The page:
By Allen David
WEDNESDAY, JUNE 22
There’s a new fence in Hemet, and naturally it’s the talk of the town—confusing some residents, frustrating others, providing much-needed entertainment for still others . . . but, basically, just giving people something to talk about. The Riverside County Transportation Commission put up the fence, hoping to stop people from parking near the train tracks—or on them; don’t worry, the tracks are abandoned—during the Saturday morning farmers market. But the plan has somewhat backfired. The presence of the fence has led many people to believe the area is now a parking lot, and more are trying to park there. The real estate and jewelry businesses that share the small business park at one end of the fence note that there are two entrances and only one exit, causing confusion, and that the exit is too small for some delivery trucks, which have to turn around and go out the way they came in. Amber Schlieder, co-owner of Authority Real Estate, described a woman in a motor home who recently spent nearly 30 minutes trying to U-turn. Summarized Schlieder: “It’s provided hours of entertainment, personally.”
THURSDAY, JUNE 23
Once again under the control of its original owners and manager, University Village is apparently on the upswing after landing three new retail tenants this year. Unfortunately, that mostly indicates how far down the center had swung since it opened in 1996 envisioned as Riverside’s answer to Westwood in Los Angeles, an entertainment and shopping hub catering to the local student population. The new tenants are Sushi Ya, which plans to open near UltraStar Cinemas; Lollicup, a shaved ice and specialty drink shop near the T-Mobile store; and Japanese fast-foot chain Yoshinoya, which has signed on next to Flame Broiler. Hmmm. You know, come to think of it, that’s not too far from what Westwood has become.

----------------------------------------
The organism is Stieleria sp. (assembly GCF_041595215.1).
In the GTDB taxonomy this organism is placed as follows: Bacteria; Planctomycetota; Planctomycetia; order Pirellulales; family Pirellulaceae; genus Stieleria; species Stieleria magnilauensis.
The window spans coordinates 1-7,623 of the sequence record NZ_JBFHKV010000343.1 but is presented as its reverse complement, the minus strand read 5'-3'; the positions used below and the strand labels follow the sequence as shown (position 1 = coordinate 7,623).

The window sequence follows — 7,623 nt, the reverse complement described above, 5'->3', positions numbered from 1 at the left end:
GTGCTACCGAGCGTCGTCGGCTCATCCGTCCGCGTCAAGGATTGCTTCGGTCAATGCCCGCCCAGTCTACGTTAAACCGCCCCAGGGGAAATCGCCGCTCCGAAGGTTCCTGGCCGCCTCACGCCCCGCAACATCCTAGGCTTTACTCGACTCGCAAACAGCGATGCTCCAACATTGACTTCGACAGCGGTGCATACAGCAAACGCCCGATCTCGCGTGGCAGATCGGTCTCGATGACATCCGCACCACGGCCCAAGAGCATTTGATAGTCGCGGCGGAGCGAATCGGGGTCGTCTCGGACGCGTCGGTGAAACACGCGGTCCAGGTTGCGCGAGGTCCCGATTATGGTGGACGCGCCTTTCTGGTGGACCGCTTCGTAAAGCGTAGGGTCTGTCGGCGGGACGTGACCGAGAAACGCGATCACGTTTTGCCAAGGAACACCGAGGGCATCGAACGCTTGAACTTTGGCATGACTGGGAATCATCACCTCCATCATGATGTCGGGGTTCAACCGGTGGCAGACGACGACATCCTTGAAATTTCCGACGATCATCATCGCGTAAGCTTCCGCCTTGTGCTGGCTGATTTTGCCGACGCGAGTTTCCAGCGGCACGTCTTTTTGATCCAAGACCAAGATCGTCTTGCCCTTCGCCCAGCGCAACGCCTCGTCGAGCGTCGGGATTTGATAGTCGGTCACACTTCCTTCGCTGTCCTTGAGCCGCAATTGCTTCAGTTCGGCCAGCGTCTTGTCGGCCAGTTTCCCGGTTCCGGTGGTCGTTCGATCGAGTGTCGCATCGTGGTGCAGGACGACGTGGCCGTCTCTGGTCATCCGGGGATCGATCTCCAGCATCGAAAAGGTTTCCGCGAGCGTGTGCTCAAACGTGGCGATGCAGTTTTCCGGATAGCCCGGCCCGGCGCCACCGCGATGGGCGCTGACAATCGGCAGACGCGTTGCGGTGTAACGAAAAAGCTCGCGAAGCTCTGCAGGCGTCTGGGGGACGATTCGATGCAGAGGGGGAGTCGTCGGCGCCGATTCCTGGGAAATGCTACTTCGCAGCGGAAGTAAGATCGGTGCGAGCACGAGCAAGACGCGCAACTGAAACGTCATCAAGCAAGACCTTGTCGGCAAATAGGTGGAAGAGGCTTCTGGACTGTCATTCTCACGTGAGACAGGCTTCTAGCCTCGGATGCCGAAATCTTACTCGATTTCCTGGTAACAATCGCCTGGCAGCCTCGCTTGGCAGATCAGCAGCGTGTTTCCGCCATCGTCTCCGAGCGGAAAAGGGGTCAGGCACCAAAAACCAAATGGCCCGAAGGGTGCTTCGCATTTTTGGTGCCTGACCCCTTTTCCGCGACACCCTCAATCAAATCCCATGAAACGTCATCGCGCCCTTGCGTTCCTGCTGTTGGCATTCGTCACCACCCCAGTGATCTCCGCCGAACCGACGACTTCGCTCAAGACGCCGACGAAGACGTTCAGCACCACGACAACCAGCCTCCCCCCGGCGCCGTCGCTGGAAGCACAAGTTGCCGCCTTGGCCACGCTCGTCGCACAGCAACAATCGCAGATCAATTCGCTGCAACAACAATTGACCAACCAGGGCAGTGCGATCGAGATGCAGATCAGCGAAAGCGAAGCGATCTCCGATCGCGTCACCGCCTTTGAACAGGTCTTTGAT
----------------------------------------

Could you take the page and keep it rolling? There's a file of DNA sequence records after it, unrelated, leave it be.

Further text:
FRIDAY, JUNE 24
A new bridge—not brand-new, as people keep saying, because it doesn’t have a brand—opens in Big Bear Lake, connecting Highways 18 and 39 just east of the old bridge that sat atop Big Bear Dam for more than a century. The new bridge cost $39 million and took 16 months to construct. The new bridge features two westbound lanes and one eastbound lane and will also include a pedestrian pathway, which is expected to open in October. The new bridge’s most significant impact on traffic flow likely won’t be realized until winter, when skiers and snowboarders venture up highways 18, 38 and 330 to the area’s ski resorts. The new bridge is considered more aesthetically pleasing than the old bridge, too. Driving on the new bridge is apparently an unbelievably great sensation. Or so says Dan McKernan, marketing director for the Big Bear Lake Resort Association. “It’s great!” he says. “I drove it the other day and thought, ‘I can’t believe I’m on the brand-new bridge!’” Of course, he meant the new bridge, because it doesn’t have a brand.
SATURDAY, JUNE 25
The Angels win.
SUNDAY, JUNE 26
The Dodgers win.
MONDAY, JUNE 27
A three-year-old boy falls out of a second-story window of his home and lands on a driveway. “The mother and child were sleeping in a bed that was positioned in front of an open window,” San Bernardino County Sheriff’s Department spokeswoman Karen Hunt writes in a statement. “The child woke up and leaned against the screen, which . . . gave way.” The boy suffers only minor injuries.
TUESDAY, JUNE 28
The Corona-Norco Unified School District is considering the formation of a marketing committee that would tout the quality of its schools to parents who may be considering guinea-pigging their kids in other educational options—like home schooling, charter schools or private schools. Corona-Norco school board member tells Press-Enterprise reporter Dayna Straehley that Ontario Christian School is distributing brochures in Eastvale that badmouth its schools as overcrowded because they are on year-round schedules and that he recently spoke to about 30 people in Eastvale who didn’t know that one Corona school, Santiago High, was No. 188 on Newsweek’s recent list of best high schools in America. First of all . . . um . . . Eastvale? Second of all, if this is what it’s come to—if marketing is what it takes to maintain excellence in education—well, OK. Third of all, this isn’t what it’s come to. This is the same as it ever was—a fight for state revenue, which based on average daily attendance, is about $5,200 per student for Corona-Norco. That’s old-school.